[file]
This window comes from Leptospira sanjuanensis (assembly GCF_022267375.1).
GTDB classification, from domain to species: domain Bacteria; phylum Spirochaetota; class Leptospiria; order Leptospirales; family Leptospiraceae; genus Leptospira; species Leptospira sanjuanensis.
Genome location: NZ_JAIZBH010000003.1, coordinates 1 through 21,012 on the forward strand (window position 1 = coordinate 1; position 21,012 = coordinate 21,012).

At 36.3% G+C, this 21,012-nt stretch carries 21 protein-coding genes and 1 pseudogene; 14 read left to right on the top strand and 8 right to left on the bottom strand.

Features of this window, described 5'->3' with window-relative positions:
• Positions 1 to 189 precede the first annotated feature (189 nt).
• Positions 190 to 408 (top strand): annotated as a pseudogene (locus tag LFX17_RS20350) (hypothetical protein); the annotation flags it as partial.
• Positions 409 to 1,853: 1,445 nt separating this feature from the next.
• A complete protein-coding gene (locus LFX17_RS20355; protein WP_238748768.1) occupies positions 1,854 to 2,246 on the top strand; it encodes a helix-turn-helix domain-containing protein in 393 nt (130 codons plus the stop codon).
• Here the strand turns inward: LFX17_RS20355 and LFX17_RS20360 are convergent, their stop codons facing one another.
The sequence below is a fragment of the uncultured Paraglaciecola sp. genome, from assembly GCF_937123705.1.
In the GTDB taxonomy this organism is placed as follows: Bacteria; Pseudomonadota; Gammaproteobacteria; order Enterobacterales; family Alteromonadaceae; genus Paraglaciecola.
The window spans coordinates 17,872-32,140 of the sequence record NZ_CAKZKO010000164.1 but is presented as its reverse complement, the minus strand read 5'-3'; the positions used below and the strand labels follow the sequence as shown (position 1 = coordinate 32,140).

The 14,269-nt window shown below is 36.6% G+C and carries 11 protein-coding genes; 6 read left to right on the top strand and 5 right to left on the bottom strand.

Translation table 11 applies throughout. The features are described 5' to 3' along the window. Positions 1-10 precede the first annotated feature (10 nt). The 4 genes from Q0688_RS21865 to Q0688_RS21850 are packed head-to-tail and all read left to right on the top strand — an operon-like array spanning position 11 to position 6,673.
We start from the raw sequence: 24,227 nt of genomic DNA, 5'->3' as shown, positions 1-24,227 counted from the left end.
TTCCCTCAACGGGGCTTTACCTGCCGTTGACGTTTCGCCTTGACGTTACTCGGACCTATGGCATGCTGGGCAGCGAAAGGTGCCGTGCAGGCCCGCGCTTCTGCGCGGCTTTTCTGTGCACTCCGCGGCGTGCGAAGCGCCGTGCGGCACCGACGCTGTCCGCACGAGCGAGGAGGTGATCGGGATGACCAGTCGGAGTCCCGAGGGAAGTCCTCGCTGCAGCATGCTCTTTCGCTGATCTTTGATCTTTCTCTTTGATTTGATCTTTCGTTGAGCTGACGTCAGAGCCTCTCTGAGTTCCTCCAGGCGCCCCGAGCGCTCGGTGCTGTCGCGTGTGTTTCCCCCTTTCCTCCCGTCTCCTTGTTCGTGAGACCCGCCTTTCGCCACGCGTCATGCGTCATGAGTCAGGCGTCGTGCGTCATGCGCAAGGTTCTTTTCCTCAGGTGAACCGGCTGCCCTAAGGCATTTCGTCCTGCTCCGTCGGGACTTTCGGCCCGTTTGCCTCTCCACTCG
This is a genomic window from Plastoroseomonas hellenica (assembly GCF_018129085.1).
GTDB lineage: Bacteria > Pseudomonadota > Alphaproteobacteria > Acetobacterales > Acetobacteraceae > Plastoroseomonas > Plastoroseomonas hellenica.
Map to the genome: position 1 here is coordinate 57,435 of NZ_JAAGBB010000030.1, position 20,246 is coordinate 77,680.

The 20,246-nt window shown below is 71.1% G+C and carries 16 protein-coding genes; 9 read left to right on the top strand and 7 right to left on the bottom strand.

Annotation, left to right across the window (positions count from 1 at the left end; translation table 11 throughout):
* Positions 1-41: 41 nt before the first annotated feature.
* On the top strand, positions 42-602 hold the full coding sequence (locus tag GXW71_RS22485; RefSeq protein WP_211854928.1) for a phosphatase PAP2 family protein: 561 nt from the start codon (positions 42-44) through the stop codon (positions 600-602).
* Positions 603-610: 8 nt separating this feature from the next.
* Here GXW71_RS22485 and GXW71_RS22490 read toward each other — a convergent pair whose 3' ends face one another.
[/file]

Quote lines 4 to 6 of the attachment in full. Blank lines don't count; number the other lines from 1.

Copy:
At 36.3% G+C, this 21,012-nt stretch carries 21 protein-coding genes and 1 pseudogene; 14 read left to right on the top strand and 8 right to left on the bottom strand.

Features of this window, described 5'->3' with window-relative positions:
• Positions 1 to 189 precede the first annotated feature (189 nt).